threading.RLock not subclassible?
tim.one at home.com
Mon Feb 5 02:22:23 CET 2001
[John Gault, or maybe George Young]
> I would like to make a subclass of threading.RLock so I can
> add a 'safe_acquire' method. Safe_acquire would use non-
> blocking acquires and sleeps over several iterations to try
> to acquire the lock, but would eventually return so my thread
> is not forever blocked.
> But the RLock class seems to be written in a way discouraging
> It looks like the author(not identified in the code) is explictly
> trying to avoid subclassing...
The author is Guido Himself, and he was indeed trying to avoid subclassing.
I didn't know why either, but had a chance ask him. The deal is that some
platforms may have a much more efficient way to implement one or more of
these abstractions, in which case threading.py would be happy to export the
platform-specific way when running on that platform.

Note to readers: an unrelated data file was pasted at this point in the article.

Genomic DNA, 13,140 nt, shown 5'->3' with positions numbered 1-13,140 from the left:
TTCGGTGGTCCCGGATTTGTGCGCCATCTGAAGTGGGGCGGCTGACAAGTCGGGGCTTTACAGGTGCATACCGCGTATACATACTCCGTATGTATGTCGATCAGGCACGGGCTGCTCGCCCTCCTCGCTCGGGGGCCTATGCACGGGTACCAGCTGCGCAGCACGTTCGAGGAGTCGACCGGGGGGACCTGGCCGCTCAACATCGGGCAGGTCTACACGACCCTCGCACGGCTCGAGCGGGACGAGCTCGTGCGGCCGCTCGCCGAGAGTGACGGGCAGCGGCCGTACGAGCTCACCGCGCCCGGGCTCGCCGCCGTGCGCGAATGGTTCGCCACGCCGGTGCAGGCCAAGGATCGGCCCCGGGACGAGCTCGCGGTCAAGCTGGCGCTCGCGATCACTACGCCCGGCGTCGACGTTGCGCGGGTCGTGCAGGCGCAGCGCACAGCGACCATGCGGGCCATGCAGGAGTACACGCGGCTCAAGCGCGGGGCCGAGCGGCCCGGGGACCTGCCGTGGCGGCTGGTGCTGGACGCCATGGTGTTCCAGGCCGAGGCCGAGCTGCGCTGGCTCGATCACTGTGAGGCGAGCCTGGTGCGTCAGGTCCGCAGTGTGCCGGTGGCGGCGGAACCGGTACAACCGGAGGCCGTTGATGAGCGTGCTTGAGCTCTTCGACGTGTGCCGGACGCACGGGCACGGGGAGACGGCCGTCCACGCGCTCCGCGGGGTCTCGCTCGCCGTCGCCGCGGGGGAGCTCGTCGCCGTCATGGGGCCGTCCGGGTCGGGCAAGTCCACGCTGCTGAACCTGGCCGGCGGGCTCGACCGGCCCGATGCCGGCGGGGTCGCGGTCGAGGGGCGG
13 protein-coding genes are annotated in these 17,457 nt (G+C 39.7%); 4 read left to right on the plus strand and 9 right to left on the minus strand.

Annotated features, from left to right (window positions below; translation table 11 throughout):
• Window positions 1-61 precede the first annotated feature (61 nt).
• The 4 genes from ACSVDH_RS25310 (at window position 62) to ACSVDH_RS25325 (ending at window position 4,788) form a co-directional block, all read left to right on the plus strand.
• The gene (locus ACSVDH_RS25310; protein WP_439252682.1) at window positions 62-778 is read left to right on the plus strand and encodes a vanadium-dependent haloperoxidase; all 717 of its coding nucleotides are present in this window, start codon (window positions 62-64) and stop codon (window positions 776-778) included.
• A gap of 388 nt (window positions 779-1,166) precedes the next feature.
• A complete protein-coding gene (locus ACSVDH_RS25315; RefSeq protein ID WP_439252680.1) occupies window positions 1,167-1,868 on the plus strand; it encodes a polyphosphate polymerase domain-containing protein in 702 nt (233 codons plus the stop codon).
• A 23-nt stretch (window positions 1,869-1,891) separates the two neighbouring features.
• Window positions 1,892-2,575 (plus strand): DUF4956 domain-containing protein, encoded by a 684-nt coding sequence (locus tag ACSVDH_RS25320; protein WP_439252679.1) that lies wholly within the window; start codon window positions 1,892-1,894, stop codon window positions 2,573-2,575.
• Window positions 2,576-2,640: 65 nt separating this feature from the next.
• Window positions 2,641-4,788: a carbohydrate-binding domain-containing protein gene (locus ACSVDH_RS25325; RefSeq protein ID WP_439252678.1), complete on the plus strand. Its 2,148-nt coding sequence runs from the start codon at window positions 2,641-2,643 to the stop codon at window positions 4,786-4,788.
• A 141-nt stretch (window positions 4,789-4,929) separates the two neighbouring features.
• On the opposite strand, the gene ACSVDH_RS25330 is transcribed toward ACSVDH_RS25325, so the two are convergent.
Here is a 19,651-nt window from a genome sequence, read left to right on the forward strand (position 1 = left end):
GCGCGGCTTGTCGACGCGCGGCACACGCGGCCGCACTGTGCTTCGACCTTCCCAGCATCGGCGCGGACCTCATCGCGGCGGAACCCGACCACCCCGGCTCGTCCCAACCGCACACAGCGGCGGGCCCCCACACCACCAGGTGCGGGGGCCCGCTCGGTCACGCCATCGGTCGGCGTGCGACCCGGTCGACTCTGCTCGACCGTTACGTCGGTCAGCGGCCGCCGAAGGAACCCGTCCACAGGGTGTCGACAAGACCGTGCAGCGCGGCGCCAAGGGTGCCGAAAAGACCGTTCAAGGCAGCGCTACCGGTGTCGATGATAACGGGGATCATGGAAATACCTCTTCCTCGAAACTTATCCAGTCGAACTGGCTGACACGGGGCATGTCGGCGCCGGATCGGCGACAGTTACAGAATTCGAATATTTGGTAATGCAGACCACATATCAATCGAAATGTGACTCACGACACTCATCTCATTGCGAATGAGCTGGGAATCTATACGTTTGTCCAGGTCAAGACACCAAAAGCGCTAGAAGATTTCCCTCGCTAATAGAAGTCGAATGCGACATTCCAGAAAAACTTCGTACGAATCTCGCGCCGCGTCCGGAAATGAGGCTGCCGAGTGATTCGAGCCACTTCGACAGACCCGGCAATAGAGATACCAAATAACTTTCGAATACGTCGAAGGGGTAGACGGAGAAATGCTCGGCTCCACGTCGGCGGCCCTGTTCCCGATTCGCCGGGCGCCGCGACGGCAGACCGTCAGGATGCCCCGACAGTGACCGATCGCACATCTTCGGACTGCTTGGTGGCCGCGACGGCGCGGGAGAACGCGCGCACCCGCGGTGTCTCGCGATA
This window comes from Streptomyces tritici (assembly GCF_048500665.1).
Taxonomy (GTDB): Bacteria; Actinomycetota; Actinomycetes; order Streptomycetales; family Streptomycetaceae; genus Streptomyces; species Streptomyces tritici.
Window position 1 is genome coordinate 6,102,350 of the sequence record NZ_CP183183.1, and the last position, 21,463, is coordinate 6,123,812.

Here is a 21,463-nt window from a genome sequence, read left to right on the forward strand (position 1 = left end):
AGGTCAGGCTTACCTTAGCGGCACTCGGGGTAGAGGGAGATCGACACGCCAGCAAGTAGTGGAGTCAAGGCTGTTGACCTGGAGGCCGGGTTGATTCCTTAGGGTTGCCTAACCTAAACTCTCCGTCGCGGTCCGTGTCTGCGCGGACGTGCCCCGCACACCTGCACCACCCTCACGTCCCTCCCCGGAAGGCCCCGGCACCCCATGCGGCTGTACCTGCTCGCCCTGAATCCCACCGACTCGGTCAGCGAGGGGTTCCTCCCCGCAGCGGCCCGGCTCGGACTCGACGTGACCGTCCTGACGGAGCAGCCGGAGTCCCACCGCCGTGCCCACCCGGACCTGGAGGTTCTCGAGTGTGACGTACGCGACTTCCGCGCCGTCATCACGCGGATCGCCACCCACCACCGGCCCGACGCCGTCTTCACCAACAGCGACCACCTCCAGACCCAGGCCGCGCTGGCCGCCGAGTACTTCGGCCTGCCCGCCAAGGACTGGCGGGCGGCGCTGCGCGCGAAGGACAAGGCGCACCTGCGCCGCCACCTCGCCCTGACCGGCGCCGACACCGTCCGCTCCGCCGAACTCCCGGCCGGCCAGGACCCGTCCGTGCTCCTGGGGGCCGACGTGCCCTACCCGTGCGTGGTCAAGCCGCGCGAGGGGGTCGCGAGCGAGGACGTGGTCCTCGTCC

There are no instances of that yet, although threading.py gets kinda close
Lock = _allocate_lock
You can't subclass from Lock because its *implementation*
(thread.allocate_lock) is not a class. The same may well be true of future
platform-specific implementations of synch objects. So threading.py exposes
factory functions instead of classes.
There's no immediate danger that you'll get in trouble by subclassing from
_RLock instead, but there's no guarantee that will remain safe (the leading
underscore means, as you know, "touch at your own risk").
BTW, an acquire with a timeout is a cool idea! Feel encouraged to submit a
patch to add such a thing directly to threading.py:
I suggest a name like timed_acquire, though -- if it's in the core, the name
safe_acquire reads more like a snotty value judgment about the other
safety-depends-more-on-how-it's-used-than-what-it-does-ly y'rs - tim
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